Interview: Keith Nosbusch, CEO of Rockwell Automation

Posted on 8 Nov 2012

The Manufacturer speaks with Keith Nosbusch, CEO of Rockwell Automation, who maps out a future for automation that transforms production standards in emerged markets that links with communication to give factory managers and operatives the ability to monitor energy usage in remote locations.

TM: Rockwell has placed a strong focus on services at this year’s Rockwell Automation Fair in Philadelphia. Why is this important to your customer?

KN: We’ve always been in that business a little bit but process is so important to us and those manufacturers expect the automation supplier to provide this solution.

For us to be a stronger player in process control we needed to improve our solutions capabilities. We’ve made acquisitions and are continuing to broaden our domain expertise in that area.

Services are very important in emerging markets. There is not a lot of skill or knowledge in emerging markets to apply automation. Our ability to have that knowledge enables a customer to deploy a standard solution inside a plant wherever they are in the world. [This will improve standards. In one cross-continent example, Ford factories typically run at around 15 jobs per hour in Asia but is around 60 in US/Europe. Quite a reason to standardise.]

TM: Will it result in automation skills leaving companies and residing with companies such as yours?

KN: Companies will focus on where they can add value so they are looking for third parties to do more of the system integration.

The system integrator community evolved from internal competence made external as they wanted to focus on things other than automation. No one has that skill set in emerging countries so it is a requirement to help them grow but over time you will see systems integrators evolving there too.

TM: Skills aren’t there in emerging markets – have you found skills are decreasing and so there is an increasing need for your service?

KN: That is happening. In mature economies engineers are retiring and not being replaced in the same way so they are looking for providers to give that support. In emerging markets the skills set doesn’t exist so they are looking for partners.

Manufacturing is growing outside of Europe and outside of the US so we have to be where our multinational customers are and they want a similar execution model wherever they go. They don’t have people [with automation skills] to put into China, Latin America and Eastern Europe.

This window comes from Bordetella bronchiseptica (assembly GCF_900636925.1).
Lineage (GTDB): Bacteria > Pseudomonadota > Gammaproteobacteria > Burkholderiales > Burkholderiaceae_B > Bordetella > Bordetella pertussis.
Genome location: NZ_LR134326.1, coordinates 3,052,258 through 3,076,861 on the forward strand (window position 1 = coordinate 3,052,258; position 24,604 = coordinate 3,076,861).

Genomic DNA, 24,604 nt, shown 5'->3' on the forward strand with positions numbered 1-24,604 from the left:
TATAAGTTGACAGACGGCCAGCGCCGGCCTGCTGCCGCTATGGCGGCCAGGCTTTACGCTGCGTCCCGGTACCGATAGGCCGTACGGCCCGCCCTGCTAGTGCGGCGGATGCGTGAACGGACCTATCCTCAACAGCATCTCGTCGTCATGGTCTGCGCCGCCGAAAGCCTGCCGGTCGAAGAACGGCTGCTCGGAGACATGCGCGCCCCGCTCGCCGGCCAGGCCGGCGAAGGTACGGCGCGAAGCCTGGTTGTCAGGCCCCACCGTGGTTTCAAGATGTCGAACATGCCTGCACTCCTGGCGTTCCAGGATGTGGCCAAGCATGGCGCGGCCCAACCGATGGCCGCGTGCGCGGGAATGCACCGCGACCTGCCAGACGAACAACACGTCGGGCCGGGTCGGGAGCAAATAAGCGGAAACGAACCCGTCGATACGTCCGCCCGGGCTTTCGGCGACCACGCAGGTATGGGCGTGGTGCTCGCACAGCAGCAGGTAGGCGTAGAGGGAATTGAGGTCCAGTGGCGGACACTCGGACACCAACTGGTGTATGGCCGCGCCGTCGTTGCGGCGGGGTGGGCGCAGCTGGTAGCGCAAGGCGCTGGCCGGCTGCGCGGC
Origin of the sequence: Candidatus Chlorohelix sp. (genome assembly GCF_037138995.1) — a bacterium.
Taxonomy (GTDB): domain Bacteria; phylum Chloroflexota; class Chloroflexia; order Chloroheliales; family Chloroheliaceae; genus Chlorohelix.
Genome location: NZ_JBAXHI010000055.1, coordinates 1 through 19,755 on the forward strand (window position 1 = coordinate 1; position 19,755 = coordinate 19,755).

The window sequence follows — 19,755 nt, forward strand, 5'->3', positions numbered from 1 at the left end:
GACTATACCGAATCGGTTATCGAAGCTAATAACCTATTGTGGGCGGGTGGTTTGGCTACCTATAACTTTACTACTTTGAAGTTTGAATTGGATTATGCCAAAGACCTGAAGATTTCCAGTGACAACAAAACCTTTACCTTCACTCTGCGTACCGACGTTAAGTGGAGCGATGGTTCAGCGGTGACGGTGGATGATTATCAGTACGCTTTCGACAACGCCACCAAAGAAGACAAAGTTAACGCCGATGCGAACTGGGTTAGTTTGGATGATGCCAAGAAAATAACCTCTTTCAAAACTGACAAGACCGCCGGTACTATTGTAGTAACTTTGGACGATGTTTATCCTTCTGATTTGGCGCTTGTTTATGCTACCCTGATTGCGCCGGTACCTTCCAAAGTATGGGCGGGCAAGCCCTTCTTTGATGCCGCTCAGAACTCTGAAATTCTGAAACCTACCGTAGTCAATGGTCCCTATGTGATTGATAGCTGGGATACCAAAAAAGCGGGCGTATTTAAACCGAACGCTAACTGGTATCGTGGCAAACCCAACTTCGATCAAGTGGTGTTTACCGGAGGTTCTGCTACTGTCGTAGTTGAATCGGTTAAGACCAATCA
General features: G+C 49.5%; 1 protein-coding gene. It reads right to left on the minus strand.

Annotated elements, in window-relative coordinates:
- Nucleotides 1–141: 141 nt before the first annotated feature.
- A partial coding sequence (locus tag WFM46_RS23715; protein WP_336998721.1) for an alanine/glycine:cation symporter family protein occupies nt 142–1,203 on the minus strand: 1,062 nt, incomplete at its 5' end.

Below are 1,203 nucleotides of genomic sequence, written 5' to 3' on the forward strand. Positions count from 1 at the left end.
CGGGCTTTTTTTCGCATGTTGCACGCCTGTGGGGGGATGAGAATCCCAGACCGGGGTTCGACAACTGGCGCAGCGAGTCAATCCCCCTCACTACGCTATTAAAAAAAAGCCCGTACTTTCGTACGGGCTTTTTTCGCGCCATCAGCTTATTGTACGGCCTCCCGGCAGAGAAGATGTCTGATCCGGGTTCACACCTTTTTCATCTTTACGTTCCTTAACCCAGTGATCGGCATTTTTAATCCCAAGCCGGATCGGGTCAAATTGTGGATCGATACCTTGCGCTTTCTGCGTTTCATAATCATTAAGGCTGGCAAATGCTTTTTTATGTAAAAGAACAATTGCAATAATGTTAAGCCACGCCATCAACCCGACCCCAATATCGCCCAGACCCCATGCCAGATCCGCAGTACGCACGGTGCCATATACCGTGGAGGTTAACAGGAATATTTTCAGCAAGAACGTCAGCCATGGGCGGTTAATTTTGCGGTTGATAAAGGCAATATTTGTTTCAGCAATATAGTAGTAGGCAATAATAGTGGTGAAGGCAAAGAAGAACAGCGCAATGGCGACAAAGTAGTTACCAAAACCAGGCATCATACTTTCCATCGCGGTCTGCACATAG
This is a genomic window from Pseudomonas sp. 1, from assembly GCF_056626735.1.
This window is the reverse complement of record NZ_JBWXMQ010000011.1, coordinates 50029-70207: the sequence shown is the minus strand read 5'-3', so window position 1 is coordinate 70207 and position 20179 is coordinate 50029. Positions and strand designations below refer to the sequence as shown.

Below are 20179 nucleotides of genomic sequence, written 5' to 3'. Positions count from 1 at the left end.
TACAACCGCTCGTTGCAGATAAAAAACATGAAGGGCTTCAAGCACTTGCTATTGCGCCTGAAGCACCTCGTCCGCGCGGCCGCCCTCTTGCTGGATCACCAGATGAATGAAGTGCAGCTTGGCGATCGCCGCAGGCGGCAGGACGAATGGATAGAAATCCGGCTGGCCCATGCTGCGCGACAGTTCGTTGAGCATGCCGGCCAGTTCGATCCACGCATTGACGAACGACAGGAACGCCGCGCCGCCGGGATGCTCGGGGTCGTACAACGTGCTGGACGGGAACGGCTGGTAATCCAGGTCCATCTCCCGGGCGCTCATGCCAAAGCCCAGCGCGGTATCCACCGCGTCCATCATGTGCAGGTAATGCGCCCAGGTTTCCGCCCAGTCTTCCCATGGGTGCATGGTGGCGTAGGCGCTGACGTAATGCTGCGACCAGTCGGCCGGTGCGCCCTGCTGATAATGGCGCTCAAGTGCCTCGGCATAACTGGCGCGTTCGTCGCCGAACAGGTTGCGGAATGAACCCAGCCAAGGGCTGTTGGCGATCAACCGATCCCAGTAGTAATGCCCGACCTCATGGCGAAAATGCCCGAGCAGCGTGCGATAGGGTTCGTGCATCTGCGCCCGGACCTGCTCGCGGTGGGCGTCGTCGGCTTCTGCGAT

Consumer goods companies value their brand so they want to make their processes similar so that there isn’t a problem that will influence their image in the global marketplace.

TM: Is there less interest in reducing energy usage in the emerging markets as it is a smaller cost?

KN: The difficulty isn’t energy costs but the availability of energy in emerging markets [a power outage left 600 million people in India without electricity for days during July]. They don’t have energy systems and networks so if industry wants to grow it has to reduce the amount of energy needed for manufacturing as they don’t have reliable power sources.

TM: At the Fair, you highlighted partnerships with Cisco and Microsoft over others today. Why was that?

KN: We believe network security is becoming a more important problem. Our clients are asking us about security more than ever and we believe that network infrastructure is key. We need to put plants and IT together so they can confidently connect to the plant floor and use remote connection.

[We also need to] extend hardware platforms even when new technology is coming in to maintain legacy systems with visualisation. With all the threats, such as government sponsored espionage and malware, people are concerned about their control systems. We need to visualise the data to highlight the truths.

TM: How do you envisage manufacturing plants looking in five to ten years time?

KN: Smart manufacturing is about the connected enterprise, the movement of information and knowledge for a more technology-rich platform – not just in automation – but to make decisions based on realtime information and having it available to the enterprise.

We’ll see convergence of network and unified communication of voice, data control and information on the plant floor. Manufacturing intelligence around data will give actionable knowledge to the operator, as integrated automation and information as a revolution of manufacturing and tightly integrate plant and supply network for the greater use of technology on the plant floor.

The challenge is having the skills and technology in the plant to work remote but still understand what’s going on inside. Remote monitoring is the future, particularly in difficult environments and geographies as opposed to remote sites.